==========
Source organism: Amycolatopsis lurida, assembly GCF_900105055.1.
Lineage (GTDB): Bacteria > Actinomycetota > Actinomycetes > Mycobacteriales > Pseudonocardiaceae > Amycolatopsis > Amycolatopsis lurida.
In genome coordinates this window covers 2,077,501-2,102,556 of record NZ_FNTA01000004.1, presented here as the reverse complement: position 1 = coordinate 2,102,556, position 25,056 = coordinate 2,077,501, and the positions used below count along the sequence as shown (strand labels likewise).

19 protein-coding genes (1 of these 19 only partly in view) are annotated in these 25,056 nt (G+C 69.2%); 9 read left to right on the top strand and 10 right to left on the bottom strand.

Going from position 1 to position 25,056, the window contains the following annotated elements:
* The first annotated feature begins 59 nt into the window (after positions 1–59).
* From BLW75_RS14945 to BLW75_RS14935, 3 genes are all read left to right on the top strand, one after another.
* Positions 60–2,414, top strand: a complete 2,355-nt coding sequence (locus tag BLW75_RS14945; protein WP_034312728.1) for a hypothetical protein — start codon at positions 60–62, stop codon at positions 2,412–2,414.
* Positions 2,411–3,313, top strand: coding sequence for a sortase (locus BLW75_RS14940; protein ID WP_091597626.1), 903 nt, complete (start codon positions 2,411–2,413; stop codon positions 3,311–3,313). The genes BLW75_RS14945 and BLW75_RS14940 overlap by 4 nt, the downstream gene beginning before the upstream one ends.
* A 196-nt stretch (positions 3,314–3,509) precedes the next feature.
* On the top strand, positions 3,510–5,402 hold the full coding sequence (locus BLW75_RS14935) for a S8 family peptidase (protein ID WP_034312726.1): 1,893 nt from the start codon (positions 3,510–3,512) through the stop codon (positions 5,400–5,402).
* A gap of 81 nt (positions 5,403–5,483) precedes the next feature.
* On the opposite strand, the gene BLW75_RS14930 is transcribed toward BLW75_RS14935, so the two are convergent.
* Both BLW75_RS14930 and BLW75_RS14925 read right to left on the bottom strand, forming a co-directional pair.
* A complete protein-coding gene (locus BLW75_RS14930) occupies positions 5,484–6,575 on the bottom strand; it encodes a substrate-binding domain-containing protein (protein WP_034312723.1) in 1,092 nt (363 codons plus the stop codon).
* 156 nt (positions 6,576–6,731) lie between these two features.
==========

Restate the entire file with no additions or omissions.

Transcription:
Source organism: Amycolatopsis lurida, assembly GCF_900105055.1.
Lineage (GTDB): Bacteria > Actinomycetota > Actinomycetes > Mycobacteriales > Pseudonocardiaceae > Amycolatopsis > Amycolatopsis lurida.
In genome coordinates this window covers 2,077,501-2,102,556 of record NZ_FNTA01000004.1, presented here as the reverse complement: position 1 = coordinate 2,102,556, position 25,056 = coordinate 2,077,501, and the positions used below count along the sequence as shown (strand labels likewise).

19 protein-coding genes (1 of these 19 only partly in view) are annotated in these 25,056 nt (G+C 69.2%); 9 read left to right on the top strand and 10 right to left on the bottom strand.

Going from position 1 to position 25,056, the window contains the following annotated elements:
* The first annotated feature begins 59 nt into the window (after positions 1–59).
* From BLW75_RS14945 to BLW75_RS14935, 3 genes are all read left to right on the top strand, one after another.
* Positions 60–2,414, top strand: a complete 2,355-nt coding sequence (locus tag BLW75_RS14945; protein WP_034312728.1) for a hypothetical protein — start codon at positions 60–62, stop codon at positions 2,412–2,414.
* Positions 2,411–3,313, top strand: coding sequence for a sortase (locus BLW75_RS14940; protein ID WP_091597626.1), 903 nt, complete (start codon positions 2,411–2,413; stop codon positions 3,311–3,313). The genes BLW75_RS14945 and BLW75_RS14940 overlap by 4 nt, the downstream gene beginning before the upstream one ends.
* A 196-nt stretch (positions 3,314–3,509) precedes the next feature.
* On the top strand, positions 3,510–5,402 hold the full coding sequence (locus BLW75_RS14935) for a S8 family peptidase (protein ID WP_034312726.1): 1,893 nt from the start codon (positions 3,510–3,512) through the stop codon (positions 5,400–5,402).
* A gap of 81 nt (positions 5,403–5,483) precedes the next feature.
* On the opposite strand, the gene BLW75_RS14930 is transcribed toward BLW75_RS14935, so the two are convergent.
* Both BLW75_RS14930 and BLW75_RS14925 read right to left on the bottom strand, forming a co-directional pair.
* A complete protein-coding gene (locus BLW75_RS14930) occupies positions 5,484–6,575 on the bottom strand; it encodes a substrate-binding domain-containing protein (protein WP_034312723.1) in 1,092 nt (363 codons plus the stop codon).
* 156 nt (positions 6,576–6,731) lie between these two features.